RITA, TEXAS. Rita is on the south bank of Dam Creek two miles west of the Brazos River in the blackland prairie of the fertile Brazos bottoms in northeastern Burleson County. Settlement of the area began during the summer of 1830, when Fort Tenoxtitlán, a frontier defense post of the province of Coahuila and Texas, was constructed by Lt. Col. José Francisco Ruiz on the Brazos at the mouth of Dam Creek. Though the fort and its surrounding settlement was abandoned in 1832, an Anglo-American community and trading post remained in the vicinity until about 1860. In the late 1800s Rita was established on Teal Prairie, two miles west of the site of the fort, on the former bounty grant of John Teal, a veteran of the Army of the Republic of Texas. A post office operated at Rita from 1894 to 1905. Oil exploration began in the area around 1900. During World War I an active Red Cross chapter was organized in the town. In 1939 Rita had an estimated twenty residents and one business. Its population climbed to about fifty in 1968 and was reported at that level through 2000.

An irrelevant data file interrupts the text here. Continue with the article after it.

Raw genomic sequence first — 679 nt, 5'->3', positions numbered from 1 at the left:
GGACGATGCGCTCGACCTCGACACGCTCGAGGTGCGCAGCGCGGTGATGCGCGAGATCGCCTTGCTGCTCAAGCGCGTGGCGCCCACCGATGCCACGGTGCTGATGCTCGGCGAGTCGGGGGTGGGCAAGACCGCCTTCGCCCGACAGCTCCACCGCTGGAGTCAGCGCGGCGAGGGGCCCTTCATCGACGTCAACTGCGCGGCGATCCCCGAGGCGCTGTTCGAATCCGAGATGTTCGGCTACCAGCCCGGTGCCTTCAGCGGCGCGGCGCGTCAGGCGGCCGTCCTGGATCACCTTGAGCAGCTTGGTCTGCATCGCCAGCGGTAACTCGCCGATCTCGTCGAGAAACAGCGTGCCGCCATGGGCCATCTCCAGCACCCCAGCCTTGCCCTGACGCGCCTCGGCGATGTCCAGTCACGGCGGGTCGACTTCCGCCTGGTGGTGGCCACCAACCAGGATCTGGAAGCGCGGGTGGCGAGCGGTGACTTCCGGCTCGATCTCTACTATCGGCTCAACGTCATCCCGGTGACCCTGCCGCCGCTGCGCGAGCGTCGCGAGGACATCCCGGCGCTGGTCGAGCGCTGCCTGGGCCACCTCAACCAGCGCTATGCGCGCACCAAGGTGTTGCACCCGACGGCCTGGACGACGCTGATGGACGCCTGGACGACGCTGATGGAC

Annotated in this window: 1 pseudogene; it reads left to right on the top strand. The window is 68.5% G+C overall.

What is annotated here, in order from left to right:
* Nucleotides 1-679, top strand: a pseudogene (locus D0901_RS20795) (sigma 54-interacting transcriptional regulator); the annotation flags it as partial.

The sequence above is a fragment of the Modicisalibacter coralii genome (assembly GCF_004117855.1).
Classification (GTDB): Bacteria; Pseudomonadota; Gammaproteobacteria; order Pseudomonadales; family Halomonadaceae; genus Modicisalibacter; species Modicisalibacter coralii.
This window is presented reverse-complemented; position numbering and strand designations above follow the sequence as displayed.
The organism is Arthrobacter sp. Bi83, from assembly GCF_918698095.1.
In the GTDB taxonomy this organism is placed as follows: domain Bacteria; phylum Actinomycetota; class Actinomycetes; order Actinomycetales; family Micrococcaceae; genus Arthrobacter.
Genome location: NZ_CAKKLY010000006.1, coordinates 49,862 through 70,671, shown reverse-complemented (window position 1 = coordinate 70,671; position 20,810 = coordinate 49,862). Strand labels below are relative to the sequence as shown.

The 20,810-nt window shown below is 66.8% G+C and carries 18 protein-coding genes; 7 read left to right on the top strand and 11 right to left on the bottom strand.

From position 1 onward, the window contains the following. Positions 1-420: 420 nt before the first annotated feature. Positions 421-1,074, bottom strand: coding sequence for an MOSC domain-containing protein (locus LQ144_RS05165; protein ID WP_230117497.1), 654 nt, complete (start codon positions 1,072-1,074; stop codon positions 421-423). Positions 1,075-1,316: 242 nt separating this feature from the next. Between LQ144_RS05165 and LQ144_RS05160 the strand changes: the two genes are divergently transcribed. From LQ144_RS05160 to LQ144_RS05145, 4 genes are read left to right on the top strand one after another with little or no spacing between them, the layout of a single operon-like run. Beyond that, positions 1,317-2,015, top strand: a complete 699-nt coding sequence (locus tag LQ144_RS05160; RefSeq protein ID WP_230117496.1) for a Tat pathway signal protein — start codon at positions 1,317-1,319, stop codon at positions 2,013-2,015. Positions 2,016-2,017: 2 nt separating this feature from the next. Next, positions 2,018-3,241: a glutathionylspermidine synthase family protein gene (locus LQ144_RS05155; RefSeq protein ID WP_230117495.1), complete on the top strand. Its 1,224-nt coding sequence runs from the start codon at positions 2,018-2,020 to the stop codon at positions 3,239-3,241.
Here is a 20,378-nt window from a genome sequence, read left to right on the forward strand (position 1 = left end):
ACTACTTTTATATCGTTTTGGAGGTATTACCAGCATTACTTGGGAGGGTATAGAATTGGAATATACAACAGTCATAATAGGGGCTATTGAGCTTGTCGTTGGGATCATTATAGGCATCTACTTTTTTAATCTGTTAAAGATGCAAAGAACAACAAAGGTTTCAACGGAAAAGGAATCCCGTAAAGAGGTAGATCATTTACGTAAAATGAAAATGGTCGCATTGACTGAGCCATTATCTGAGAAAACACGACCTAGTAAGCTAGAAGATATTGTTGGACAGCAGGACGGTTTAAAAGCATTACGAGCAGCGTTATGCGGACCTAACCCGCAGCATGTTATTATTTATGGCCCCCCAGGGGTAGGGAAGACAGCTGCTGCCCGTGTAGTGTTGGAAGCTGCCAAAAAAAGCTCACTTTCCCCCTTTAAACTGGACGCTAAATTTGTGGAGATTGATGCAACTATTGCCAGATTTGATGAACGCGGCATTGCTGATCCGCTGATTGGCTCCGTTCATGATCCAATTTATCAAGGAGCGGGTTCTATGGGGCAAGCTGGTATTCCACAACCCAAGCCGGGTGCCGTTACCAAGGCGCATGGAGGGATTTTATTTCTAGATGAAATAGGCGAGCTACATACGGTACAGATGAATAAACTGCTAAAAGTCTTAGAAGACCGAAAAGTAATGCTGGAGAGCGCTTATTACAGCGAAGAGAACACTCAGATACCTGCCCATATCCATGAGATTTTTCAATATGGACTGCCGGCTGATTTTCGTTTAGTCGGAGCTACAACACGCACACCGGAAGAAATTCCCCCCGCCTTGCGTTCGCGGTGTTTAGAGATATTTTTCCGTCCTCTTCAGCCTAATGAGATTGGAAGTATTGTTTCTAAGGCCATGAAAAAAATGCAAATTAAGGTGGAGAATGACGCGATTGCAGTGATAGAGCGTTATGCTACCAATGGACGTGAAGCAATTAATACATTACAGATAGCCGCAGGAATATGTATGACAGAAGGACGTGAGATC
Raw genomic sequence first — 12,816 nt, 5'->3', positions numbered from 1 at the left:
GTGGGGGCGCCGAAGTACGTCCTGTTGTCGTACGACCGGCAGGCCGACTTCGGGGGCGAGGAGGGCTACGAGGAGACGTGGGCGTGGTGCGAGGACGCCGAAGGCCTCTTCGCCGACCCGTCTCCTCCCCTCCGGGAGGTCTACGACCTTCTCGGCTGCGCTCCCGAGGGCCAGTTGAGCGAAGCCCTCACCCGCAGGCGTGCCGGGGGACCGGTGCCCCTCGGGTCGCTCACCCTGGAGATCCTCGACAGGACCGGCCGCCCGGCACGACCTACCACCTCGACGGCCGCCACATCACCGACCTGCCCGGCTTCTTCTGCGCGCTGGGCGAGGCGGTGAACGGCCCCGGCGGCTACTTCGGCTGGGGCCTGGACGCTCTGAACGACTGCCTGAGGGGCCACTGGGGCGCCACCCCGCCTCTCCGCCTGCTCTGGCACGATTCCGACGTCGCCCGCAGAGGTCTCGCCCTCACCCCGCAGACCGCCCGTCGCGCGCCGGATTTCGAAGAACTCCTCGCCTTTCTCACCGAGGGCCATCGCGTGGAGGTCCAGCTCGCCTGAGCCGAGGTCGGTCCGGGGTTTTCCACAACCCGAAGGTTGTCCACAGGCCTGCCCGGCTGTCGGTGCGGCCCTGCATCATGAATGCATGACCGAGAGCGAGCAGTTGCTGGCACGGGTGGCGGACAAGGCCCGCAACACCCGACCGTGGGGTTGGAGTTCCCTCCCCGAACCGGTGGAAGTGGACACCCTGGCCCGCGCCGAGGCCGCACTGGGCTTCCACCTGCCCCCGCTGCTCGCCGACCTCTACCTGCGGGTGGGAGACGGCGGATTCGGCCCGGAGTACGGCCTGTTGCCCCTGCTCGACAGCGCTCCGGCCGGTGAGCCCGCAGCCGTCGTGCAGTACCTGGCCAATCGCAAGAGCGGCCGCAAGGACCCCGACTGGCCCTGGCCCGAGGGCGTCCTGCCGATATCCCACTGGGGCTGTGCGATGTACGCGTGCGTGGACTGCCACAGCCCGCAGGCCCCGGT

Burleson County Historical Society, Astride the Old San Antonio Road: A History of Burleson County, Texas (Dallas: Taylor, 1980). Malcolm D. McLean, "Tenoxtitlán, Dream Capitol of Texas," Southwestern Historical Quarterly 70 (April 1967).
The following, adapted from the Chicago Manual of Style, 15th edition, is the preferred citation for this article.Charles Christopher Jackson, "RITA, TX," Handbook of Texas Online (http://www.tshaonline.org/handbook/online/articles/hnr31), accessed December 13, 2013. Published by the Texas State Historical Association.